Another insightful article from Kitty Jones.
I found it rather cynical that not a week after the mortality statistics were released, the media rather chose instead to focus on the tragic refugee drownings. All death is tragic of course, but seemed to me that the value of those refugee deaths seemed more worthy of comment by the media than the continual deaths in our own country due to welfare reform – deaths that could be completely avoided – unlike the drownings.
I may have misread the situation, but that’s what seemed like to me.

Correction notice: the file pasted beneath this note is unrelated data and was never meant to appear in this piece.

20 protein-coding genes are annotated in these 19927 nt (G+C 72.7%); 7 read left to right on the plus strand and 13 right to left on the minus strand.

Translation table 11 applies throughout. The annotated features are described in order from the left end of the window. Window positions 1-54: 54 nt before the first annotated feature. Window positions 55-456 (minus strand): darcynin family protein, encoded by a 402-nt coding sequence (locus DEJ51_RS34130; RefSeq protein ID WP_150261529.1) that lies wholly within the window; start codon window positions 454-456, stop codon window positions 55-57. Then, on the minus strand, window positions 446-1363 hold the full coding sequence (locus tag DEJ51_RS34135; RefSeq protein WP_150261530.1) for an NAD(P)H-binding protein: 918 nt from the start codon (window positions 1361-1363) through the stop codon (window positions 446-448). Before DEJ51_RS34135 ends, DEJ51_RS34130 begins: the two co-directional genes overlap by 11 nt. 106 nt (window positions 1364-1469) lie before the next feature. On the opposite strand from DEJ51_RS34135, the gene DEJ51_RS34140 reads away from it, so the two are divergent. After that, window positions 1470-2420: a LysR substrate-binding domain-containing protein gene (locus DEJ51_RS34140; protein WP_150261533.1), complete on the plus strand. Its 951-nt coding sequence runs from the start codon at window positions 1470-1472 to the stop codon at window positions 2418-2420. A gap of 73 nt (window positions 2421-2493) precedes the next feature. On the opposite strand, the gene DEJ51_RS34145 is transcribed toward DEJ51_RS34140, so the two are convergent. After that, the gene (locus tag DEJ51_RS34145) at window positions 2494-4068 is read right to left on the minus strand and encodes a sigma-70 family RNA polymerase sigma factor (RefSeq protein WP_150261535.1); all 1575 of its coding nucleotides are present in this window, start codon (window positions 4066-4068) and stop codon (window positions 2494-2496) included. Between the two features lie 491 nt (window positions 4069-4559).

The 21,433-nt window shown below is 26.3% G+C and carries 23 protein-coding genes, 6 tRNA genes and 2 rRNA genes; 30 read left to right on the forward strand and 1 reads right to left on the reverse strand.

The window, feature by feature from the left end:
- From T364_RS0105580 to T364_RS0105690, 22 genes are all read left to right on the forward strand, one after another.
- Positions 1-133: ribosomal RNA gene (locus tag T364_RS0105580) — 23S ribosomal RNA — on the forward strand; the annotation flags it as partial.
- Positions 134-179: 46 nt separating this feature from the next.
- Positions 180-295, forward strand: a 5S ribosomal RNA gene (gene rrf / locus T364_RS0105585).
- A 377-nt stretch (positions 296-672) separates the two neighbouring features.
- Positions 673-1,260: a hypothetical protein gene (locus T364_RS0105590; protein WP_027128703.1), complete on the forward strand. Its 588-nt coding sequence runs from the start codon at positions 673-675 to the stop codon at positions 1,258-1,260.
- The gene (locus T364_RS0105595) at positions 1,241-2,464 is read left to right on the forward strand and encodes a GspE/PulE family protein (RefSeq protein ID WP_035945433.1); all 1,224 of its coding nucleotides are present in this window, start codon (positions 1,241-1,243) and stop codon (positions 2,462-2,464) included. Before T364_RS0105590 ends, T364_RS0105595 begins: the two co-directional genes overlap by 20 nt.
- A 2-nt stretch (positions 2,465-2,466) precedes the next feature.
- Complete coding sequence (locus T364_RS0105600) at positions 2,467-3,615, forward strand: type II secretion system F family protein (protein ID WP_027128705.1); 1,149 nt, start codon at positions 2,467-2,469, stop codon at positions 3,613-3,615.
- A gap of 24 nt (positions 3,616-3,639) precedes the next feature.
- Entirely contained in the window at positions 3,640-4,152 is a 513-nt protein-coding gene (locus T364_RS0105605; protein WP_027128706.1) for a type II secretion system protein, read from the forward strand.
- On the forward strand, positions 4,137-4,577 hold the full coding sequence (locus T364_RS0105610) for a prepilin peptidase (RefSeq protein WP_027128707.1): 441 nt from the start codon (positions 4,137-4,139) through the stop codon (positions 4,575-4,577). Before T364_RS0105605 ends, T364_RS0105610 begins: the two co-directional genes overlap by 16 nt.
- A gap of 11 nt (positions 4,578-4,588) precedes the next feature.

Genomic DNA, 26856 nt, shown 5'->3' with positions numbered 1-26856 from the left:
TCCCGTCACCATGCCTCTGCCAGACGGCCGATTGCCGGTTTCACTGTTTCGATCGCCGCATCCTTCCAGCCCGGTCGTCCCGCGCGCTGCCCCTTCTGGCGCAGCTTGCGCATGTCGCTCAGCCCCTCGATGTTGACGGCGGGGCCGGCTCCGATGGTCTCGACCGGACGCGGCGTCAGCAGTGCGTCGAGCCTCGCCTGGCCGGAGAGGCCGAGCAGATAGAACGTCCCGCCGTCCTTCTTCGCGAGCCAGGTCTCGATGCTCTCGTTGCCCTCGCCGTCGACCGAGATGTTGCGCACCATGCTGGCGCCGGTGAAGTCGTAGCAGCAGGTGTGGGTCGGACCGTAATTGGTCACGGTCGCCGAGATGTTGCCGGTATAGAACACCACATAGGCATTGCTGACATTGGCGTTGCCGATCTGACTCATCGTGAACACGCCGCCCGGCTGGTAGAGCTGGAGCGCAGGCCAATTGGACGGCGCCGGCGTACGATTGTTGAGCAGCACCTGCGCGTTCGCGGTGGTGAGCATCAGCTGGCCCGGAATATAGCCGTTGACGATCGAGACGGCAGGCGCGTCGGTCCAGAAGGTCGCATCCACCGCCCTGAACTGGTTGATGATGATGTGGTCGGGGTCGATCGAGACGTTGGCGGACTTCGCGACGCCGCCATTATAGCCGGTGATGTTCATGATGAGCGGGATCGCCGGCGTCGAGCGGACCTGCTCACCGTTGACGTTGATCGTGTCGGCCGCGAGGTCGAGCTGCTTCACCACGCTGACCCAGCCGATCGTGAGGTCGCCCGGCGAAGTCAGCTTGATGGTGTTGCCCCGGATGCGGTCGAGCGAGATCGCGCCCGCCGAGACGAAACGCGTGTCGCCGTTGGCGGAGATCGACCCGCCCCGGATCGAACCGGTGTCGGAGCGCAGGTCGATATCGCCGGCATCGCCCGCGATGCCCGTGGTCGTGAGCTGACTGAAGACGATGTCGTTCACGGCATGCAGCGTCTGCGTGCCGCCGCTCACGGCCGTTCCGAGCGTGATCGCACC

I wrotelast weekabout the exchange in the Commons between Debbie Abrahams and Iain Duncan Smith regarding theMortality Statistics Reportreleased by Department of Work and Pensions. Debbie Abrahams asked a very reasonable question:
The Government’s own data show that people in the work-related activity group are twice as likely to die than the general population. How can the Secretary of State justify £30-a-week cuts for people in that category?
Duncan Smith gave a petty, vindictiveretort to avoid answering the question:
The hon. Lady put out a series of blogs on the mortality stats last week that were fundamentally wrong. Her use of figures is therefore quite often incorrect. I simply say to her—[Interruption.] She has had an offer to meet the Under-Secretary of State for Work and Pensions, my hon. Friend the Member for North Swindon (Justin Tomlinson), time and again, but…
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